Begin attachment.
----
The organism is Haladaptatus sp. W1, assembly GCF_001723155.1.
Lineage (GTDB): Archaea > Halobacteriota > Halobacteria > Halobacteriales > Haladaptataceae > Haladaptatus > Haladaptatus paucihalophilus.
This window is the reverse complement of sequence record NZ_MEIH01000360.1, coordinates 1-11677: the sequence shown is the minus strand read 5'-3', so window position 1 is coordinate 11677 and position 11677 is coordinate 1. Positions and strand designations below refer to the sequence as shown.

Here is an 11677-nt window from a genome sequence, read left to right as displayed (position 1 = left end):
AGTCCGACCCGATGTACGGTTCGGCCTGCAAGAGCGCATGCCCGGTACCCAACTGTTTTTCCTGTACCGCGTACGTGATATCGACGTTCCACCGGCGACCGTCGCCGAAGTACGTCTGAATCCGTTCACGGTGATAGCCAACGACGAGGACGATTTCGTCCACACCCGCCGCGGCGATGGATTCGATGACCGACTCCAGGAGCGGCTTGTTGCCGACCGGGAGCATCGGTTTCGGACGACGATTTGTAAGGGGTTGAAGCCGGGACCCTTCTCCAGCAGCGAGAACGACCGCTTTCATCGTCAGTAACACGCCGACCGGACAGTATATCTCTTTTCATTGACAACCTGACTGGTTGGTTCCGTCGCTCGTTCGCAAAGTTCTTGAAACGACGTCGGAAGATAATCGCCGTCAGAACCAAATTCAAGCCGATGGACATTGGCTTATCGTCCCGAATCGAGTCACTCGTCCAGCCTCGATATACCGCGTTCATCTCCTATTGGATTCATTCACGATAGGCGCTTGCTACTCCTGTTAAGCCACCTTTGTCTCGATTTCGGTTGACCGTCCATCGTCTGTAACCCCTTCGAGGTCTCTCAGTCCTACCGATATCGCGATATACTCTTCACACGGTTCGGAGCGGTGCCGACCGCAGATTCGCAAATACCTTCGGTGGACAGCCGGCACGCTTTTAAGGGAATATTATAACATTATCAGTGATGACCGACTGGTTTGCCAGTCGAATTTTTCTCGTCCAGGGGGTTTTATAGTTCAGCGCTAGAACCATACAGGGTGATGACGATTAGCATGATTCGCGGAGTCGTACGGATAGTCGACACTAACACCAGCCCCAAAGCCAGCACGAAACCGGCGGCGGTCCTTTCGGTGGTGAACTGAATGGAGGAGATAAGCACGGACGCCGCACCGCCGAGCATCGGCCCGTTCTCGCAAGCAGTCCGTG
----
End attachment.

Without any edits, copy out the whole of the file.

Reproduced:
The organism is Haladaptatus sp. W1, assembly GCF_001723155.1.
Lineage (GTDB): Archaea > Halobacteriota > Halobacteria > Halobacteriales > Haladaptataceae > Haladaptatus > Haladaptatus paucihalophilus.
This window is the reverse complement of sequence record NZ_MEIH01000360.1, coordinates 1-11677: the sequence shown is the minus strand read 5'-3', so window position 1 is coordinate 11677 and position 11677 is coordinate 1. Positions and strand designations below refer to the sequence as shown.

Here is an 11677-nt window from a genome sequence, read left to right as displayed (position 1 = left end):
AGTCCGACCCGATGTACGGTTCGGCCTGCAAGAGCGCATGCCCGGTACCCAACTGTTTTTCCTGTACCGCGTACGTGATATCGACGTTCCACCGGCGACCGTCGCCGAAGTACGTCTGAATCCGTTCACGGTGATAGCCAACGACGAGGACGATTTCGTCCACACCCGCCGCGGCGATGGATTCGATGACCGACTCCAGGAGCGGCTTGTTGCCGACCGGGAGCATCGGTTTCGGACGACGATTTGTAAGGGGTTGAAGCCGGGACCCTTCTCCAGCAGCGAGAACGACCGCTTTCATCGTCAGTAACACGCCGACCGGACAGTATATCTCTTTTCATTGACAACCTGACTGGTTGGTTCCGTCGCTCGTTCGCAAAGTTCTTGAAACGACGTCGGAAGATAATCGCCGTCAGAACCAAATTCAAGCCGATGGACATTGGCTTATCGTCCCGAATCGAGTCACTCGTCCAGCCTCGATATACCGCGTTCATCTCCTATTGGATTCATTCACGATAGGCGCTTGCTACTCCTGTTAAGCCACCTTTGTCTCGATTTCGGTTGACCGTCCATCGTCTGTAACCCCTTCGAGGTCTCTCAGTCCTACCGATATCGCGATATACTCTTCACACGGTTCGGAGCGGTGCCGACCGCAGATTCGCAAATACCTTCGGTGGACAGCCGGCACGCTTTTAAGGGAATATTATAACATTATCAGTGATGACCGACTGGTTTGCCAGTCGAATTTTTCTCGTCCAGGGGGTTTTATAGTTCAGCGCTAGAACCATACAGGGTGATGACGATTAGCATGATTCGCGGAGTCGTACGGATAGTCGACACTAACACCAGCCCCAAAGCCAGCACGAAACCGGCGGCGGTCCTTTCGGTGGTGAACTGAATGGAGGAGATAAGCACGGACGCCGCACCGCCGAGCATCGGCCCGTTCTCGCAAGCAGTCCGTG